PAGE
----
more...
No comment yet.
Scoop.it!

Working Together to Safeguard Children A guide to inter-agency working to safeguard and promote the welfare of children: July 2018 | BASW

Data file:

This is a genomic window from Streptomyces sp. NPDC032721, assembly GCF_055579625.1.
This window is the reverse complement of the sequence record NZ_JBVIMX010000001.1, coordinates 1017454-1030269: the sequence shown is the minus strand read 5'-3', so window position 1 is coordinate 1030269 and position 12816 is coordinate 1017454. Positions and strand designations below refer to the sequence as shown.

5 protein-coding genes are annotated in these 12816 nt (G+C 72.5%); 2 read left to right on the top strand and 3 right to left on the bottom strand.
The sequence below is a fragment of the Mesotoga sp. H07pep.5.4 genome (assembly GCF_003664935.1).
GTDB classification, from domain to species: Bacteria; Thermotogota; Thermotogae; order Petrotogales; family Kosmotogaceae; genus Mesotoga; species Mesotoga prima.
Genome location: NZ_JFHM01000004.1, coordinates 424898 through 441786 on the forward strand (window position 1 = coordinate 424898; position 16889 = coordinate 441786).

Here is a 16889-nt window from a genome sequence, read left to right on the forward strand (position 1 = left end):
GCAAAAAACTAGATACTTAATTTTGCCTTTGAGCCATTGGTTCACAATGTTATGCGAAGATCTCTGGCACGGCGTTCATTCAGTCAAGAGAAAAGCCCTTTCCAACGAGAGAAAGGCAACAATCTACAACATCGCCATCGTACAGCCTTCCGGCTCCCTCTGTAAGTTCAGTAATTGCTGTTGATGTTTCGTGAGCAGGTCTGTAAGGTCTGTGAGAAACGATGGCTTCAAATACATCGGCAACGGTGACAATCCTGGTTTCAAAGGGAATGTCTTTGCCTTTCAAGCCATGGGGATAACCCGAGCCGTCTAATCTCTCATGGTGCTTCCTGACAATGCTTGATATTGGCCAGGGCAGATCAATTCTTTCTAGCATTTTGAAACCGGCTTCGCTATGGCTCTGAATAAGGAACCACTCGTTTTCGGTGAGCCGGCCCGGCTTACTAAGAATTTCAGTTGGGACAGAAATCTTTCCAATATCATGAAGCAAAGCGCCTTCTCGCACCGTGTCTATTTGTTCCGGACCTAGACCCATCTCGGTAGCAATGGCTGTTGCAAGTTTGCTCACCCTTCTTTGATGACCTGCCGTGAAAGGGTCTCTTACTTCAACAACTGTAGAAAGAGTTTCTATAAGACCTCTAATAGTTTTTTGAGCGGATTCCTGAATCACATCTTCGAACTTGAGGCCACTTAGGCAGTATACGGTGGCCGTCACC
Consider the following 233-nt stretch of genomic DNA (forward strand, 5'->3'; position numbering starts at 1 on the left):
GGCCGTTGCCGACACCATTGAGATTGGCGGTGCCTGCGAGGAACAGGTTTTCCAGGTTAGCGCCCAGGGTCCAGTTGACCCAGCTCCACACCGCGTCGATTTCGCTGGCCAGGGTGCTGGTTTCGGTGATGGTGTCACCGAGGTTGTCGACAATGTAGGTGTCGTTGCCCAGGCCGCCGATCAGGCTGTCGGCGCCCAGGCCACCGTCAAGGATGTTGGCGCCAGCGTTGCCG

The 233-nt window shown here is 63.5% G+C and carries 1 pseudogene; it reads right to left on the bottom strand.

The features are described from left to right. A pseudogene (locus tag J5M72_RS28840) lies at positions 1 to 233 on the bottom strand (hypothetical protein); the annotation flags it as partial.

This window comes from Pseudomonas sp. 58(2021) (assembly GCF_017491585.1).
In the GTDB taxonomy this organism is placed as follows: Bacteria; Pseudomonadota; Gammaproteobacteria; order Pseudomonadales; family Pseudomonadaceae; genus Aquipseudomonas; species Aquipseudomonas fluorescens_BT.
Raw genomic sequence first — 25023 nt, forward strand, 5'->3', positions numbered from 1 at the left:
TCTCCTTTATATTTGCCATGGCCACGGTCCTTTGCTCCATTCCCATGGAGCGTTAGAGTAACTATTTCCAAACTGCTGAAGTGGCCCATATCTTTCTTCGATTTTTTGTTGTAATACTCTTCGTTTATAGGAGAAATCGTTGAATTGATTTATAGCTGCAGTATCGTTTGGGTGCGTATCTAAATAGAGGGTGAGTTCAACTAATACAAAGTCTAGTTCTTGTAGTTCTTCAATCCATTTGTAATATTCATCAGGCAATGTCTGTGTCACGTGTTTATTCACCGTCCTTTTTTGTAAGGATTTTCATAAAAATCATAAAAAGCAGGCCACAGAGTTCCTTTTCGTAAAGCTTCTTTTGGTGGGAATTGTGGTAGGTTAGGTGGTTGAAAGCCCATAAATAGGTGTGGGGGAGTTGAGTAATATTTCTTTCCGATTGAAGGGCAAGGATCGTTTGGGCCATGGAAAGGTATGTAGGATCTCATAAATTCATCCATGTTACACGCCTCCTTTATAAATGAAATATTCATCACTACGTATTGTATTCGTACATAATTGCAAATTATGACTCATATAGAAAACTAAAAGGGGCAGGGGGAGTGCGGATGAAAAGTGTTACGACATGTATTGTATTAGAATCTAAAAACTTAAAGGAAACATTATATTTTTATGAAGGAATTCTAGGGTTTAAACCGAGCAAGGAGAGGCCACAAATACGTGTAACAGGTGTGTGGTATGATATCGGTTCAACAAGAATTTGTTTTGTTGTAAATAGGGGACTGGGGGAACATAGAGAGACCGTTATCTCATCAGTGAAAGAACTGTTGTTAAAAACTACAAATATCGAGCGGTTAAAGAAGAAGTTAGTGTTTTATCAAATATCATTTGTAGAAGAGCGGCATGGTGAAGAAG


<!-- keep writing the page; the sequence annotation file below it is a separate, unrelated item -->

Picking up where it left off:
Nothing is more important than children’s welfare. Children who need help and protection deserve high quality and effective support as soon as a need is identified. We want a system that responds to the needs and interests of children and families and not the other way around. In such a system, practitioners will be clear about what is required of them individually, and how they need to work together in partnership with others. Whilst it is parents and carers who have primary care for their children, local authorities, working with partner organisations and agencies, have specific duties to safeguard and promote the welfare of all children in their area. The Children Acts of 1989 and 2004 set out specific duties: section 17 of the Children Act 1989 puts a duty on the local authority to provide services to children in need in their area, regardless of where they are found; section 47 of the same Act requires local authorities to undertake enquiries if they believe a child has suffered or is likely to suffer significant harm. The Director of Children’s Services and Lead Member for Children’s Services in local authorities are the key points of professional and political accountability, with responsibility for the effective delivery of these functions. These duties placed on the local authority can only be discharged with the full co-operation of other partners, many of whom have individual duties when carrying out their functions under section 11 of the Children Act 2004 (see chapter 2). Under section 10 of the same Act, the local authority is under a duty to make arrangements to promote co-operation between itself and organisations and agencies to improve the wellbeing of local children (see chapter 1). This co-operation should exist and be effective at all levels of an organisation, from strategic level through to operational delivery. The Children Act 2004, as amended by the Children and Social Work Act 2017, strengthens this already important relationship by placing new duties on key agencies in a local area. Specifically the police, clinical commissioning groups and the local authority are under a duty to make arrangements to work together, and with other partners locally, to safeguard and promote the welfare of all children in their area. Everyone who comes into contact with children and families has a role to play. Safeguarding and promoting the welfare of children is defined for the purposes of this guidance as: • protecting children from maltreatment • preventing impairment of children's health or development • ensuring that children grow up in circumstances consistent with the provision of safe and effective care • taking action to enable all children to have the best outcomes About this guidance 1. This guidance covers: • the legislative requirements placed on individual services • a framework for the three local safeguarding partners (the local authority; a clinical commissioning group for an area, any part of which falls within the local authority; and the chief officer of police for a police area, any part of which falls within the local authority area) to make arrangements to work together to safeguard and promote the welfare of local children including identifying and responding to their needs • the framework for the two child death review partners (the local authority and any clinical commissioning group for an area, any part of which falls within the local authority) to make arrangements to review all deaths of children normally resident in the local area, and if they consider it appropriate, for those not normally resident in the area 2. This document replaces Working Together to Safeguard Children (2015). Links to relevant supplementary guidance that practitioners should consider alongside this guidance can be found at Appendix B.